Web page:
Update: we now have the new Virgin Australia logo to go with the Virgin Australia brand.
Previous: Virgin Blue may be set to become Virgin Australia when the airline reveals its new brand campaign next month, but that doesn't mean 'V Australia' will go away.
Speaking at the Australian British Chamber of Commerce in Sydney today, Virgin Blue Group CEO John Borghetti admitted that while the current four-brand strategy was confusing for customers, a single brand was not the most likely answer.
"You won’t see us, or you probably won’t see us, move to one brand but I can guarantee a rationalisation" Borghetti said.
The most likely scenario is for the airline's domestic arm to be christened Virgin Australia while its international services will run under the existing V Australia brand.
This still leaves a question mark over the brands of Virgin Blue's Pacific Blue subsidiary, which services the trans-Tasman market between Australia and New Zealand as well as limited services from Australia to South Asia; and Polynesian Blue, which flies between Samoa, Australia and New Zealand and is 49% owned by the Samoan government.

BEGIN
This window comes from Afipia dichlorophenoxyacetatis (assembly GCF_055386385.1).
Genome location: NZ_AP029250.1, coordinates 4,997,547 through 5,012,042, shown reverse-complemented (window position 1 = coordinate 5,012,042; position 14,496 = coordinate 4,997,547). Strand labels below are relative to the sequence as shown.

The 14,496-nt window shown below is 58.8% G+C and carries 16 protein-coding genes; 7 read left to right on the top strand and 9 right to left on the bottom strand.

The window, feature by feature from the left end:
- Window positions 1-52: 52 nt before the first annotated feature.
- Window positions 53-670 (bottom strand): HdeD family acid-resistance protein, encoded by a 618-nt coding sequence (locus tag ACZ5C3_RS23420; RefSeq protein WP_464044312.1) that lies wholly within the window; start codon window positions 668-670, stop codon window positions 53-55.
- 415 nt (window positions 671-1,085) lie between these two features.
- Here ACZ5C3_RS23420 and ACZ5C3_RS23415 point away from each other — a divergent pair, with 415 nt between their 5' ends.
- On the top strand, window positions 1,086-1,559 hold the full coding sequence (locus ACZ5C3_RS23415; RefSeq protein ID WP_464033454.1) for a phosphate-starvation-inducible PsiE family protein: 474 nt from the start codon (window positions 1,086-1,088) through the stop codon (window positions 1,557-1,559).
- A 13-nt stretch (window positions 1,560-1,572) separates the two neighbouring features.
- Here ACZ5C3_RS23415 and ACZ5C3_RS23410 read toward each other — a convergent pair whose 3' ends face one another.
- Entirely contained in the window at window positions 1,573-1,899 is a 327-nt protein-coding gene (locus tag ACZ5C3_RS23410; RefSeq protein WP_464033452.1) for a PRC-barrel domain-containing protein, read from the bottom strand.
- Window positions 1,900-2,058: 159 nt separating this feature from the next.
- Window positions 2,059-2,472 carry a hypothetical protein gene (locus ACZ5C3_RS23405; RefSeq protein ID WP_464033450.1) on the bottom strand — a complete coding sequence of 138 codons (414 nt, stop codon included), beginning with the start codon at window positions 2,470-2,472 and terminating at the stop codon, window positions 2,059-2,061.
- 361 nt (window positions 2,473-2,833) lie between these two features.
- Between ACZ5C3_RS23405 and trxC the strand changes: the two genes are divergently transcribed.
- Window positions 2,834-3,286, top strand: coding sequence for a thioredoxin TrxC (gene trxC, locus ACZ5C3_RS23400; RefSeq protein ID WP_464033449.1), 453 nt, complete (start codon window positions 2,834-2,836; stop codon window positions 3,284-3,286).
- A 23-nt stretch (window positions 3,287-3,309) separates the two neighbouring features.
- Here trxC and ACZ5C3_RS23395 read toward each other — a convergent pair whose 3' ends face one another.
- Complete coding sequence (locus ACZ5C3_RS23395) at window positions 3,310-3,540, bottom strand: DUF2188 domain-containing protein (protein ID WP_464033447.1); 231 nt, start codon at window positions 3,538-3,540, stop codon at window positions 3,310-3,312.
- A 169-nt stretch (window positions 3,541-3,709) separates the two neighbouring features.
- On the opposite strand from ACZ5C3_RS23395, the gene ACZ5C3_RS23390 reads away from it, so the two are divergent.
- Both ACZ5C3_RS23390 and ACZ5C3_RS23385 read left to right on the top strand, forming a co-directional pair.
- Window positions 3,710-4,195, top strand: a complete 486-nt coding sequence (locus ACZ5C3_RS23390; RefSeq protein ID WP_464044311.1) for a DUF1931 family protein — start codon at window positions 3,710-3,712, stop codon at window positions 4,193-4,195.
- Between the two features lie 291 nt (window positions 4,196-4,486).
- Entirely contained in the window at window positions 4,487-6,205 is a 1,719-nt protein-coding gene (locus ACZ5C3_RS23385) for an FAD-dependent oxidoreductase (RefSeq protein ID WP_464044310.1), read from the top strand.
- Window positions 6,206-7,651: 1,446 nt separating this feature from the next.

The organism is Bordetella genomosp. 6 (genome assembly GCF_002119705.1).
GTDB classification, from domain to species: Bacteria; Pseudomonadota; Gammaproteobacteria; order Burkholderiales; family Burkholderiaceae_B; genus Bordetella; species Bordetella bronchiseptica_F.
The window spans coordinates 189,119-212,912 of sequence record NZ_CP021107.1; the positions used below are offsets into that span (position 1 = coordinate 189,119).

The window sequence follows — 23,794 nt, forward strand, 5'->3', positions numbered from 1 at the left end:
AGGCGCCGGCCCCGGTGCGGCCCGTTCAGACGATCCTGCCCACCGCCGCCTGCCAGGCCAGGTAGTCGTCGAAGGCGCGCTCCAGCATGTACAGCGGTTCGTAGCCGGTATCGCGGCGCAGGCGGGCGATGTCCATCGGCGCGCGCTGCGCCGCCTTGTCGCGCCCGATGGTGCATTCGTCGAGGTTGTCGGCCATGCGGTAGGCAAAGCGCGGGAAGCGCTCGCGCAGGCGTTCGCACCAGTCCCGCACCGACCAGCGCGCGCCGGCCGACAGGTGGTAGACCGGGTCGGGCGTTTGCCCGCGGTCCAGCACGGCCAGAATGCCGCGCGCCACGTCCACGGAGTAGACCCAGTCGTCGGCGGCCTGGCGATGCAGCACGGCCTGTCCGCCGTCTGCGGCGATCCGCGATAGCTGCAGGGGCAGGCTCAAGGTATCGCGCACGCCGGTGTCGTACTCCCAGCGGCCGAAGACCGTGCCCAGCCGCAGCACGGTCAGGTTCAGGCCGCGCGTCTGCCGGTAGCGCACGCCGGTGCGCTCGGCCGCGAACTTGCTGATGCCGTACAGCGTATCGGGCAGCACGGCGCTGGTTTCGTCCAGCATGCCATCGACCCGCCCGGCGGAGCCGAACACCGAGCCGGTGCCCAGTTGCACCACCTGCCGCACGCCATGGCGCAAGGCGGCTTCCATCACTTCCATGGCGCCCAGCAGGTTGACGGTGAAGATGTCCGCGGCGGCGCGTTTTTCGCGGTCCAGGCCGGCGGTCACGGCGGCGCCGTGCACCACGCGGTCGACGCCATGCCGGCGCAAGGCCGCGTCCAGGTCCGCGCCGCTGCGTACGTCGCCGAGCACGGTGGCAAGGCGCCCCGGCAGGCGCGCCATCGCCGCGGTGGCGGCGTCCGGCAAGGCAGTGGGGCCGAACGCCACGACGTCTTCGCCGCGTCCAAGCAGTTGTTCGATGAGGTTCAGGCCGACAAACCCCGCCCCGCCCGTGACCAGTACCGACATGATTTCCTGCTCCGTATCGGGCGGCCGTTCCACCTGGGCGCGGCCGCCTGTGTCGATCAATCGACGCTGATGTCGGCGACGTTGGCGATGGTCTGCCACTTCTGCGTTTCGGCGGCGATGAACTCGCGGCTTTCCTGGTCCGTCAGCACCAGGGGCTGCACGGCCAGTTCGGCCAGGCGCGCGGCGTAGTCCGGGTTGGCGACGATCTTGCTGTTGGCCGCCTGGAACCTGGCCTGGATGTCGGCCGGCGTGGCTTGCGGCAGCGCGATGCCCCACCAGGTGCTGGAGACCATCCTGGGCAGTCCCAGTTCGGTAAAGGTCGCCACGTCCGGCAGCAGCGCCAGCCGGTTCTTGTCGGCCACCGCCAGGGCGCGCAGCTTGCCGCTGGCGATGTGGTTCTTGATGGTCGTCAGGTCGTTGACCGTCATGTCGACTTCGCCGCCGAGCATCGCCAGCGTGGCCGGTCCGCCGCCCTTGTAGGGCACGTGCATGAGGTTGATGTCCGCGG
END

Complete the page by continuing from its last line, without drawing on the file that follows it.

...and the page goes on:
Virgin Pacific has often been mooted as a unifying brand for Pacific Blue and Polynesian Blue, although this would require the blessing of Singapore Airlines, which is a partner in Virgin Atlantic and holds the rights to the international use of the Virgin name for airlines.
Borghetti also underscored his intention to seek out an Asian carrier for an alliance similar to those which Virgin Blue has already established with Etihad and Air New Zealand. US government approval for a similar tie-up with Delta is also being sought, with the intent to make Los Angeles into Virgin Blue's second international hub and potentially open up a direct service from Sydney to San Francisco.
Citing Asia as the “fastest growing region globally”, Borhgetti said Virgin Blue was “not going to leave that part of the world uncovered”.
“The IMF predicts that within five years Asia’s economy will be about 50% larger than it is today, account for more than a third of global output, and be comparable in size to the economies of the US and Europe. We are positioned on the doorstep of Asia and we are going to play in that space."
About David Flynn
David Flynn is the editor of Australian Business Traveller and a bit of a travel tragic with a weakness for good coffee, shopping and lychee martinis.